“It’s very unique. Every community with TIF districts has to say what the projects are, how much of the new incremental value will be reinvested in that area of the community, and they have an advisory board to oversee and goes back to the city council for approval,” says Dragon.

Meanwhile, the city has seen significant changes with the opening of eight new businesses in downtown Franklin over the past year.

“Certainly, things are the most favorable they’ve ever been now as opposed to two years ago,” says Parichand. “There obviously was kind of a rocky start in the beginning, but, to put it in perspective, the first day I started renovating Outdoor New England, I had four to five people from Franklin that I had never met offer to help. Through that process I’ve made great friends. So I think, there’s some people who don’t think it will happen certainly, but I think that group becomes smaller and smaller every day. We’re still here doing what we’re doing and continuing to move forward.”  



Laconia Daily Sun | Community Announcements

FRANKLIN — The East's First Annual Dual Snow Kayak Race will be held on Saturday, March 4, at the Veterans Memorial Recreation Ski Area at 361 Flaghole Road in Franklin. The day-long festivities begin at 10 a.m. and run until 10 p.m.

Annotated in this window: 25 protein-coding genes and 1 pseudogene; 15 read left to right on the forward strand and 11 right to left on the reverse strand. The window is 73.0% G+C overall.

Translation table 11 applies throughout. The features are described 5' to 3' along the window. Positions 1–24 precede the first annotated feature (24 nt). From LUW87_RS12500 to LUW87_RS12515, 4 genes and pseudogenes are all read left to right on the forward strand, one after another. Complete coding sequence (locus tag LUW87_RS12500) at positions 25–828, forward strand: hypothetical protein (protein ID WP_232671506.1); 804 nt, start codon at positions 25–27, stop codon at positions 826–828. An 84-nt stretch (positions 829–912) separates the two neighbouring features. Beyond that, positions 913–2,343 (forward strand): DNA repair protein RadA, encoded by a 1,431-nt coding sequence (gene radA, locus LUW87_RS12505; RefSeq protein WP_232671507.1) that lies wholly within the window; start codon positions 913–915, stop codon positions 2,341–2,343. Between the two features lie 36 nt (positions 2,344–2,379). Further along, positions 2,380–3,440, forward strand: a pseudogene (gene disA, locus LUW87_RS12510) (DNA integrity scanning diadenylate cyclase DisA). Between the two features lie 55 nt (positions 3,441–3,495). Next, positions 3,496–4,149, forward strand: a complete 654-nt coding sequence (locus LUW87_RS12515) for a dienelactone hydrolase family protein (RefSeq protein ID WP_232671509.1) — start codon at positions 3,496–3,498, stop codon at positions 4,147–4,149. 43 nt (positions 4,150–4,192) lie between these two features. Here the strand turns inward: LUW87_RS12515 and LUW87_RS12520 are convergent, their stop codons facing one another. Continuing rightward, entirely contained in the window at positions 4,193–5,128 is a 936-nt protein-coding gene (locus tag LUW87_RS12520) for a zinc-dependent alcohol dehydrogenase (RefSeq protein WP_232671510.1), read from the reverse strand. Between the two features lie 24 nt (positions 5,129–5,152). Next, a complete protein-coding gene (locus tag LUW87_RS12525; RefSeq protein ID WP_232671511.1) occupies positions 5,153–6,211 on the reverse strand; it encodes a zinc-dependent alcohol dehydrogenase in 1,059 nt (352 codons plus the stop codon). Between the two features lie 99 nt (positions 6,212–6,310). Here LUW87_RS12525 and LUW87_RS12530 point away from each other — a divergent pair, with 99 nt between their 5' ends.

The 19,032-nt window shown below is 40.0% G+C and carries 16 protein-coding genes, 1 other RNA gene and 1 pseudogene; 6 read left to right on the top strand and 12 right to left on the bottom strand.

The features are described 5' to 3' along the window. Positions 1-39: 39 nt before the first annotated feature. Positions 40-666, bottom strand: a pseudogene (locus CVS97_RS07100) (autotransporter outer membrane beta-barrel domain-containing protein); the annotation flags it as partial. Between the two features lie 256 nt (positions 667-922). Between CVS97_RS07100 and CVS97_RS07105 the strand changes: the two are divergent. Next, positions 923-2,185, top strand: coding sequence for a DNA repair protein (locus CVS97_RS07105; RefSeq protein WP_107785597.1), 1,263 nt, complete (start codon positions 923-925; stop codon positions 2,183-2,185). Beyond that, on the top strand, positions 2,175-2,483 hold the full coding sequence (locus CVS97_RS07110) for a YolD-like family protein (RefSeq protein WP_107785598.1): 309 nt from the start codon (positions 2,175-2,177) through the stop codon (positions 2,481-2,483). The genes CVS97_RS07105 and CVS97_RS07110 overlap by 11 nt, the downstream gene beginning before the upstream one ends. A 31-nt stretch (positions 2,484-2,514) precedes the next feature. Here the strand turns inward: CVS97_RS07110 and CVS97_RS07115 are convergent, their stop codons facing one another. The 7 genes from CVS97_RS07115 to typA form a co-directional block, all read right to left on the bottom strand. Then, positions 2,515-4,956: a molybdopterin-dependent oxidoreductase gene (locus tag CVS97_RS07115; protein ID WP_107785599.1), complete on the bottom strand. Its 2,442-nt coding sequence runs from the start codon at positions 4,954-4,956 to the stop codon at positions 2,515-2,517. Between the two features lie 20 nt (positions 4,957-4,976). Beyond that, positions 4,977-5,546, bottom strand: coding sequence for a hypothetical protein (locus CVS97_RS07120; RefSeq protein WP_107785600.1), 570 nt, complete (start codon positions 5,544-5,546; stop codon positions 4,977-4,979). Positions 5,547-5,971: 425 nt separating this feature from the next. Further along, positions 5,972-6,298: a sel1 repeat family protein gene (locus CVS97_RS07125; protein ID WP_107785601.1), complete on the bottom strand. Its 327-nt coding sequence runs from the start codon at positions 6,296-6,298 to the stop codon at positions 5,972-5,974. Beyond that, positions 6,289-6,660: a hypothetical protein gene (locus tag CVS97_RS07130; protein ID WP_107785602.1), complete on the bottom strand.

Activities include the active participation in the sport of downhill kayaking, optional dual racing, or just enjoying the event as a spectator. Day- and evening-long entertainment will feature race events and prizes, live music, silent auction, raffles, kayak vendors and concession sales in the ski area's lodge, and more.

"The Franklin Outing Club Winter Carnival is excited to be adding such a unique sporting event to celebrate its 55th Winter Carnival," said Kathy Fuller, Franklin Outing Club board member. "We enjoy attracting new families to the Veterans Memorial Recreation Ski Area and this first annual event is the perfect way to see many new smiling faces adorning the mountain."

"Those involved with the creation of Trestle View Park understood the interaction between whitewater kayakers and the City of Franklin," added Marty Parichand of the Mill City Park at Franklin Falls. "This Winter Kayaking Event is the next step in that relationship. The event will be a fun and music-filled afternoon for all to enjoy with the benefits supporting the Franklin Outing Club and Mill City Park. This kayak sledding experience is the only one of its kind on the East Coast, which will surely have people of all ages attracted to Franklin's Veteran Memorial Recreational Ski Area."

Admission prices are: $5 general entrance fee, $20 for admission and snow kayaking from 11 a.m. to 3 p.m. (before the official races begin), and $25 to enter dual races (starting at 3 p.m.). For insurance purposes, kayakers under 18 years must be accompanied by a parent or guardian at all times and all kayakers will wear helmets and sign a release of liability agreement.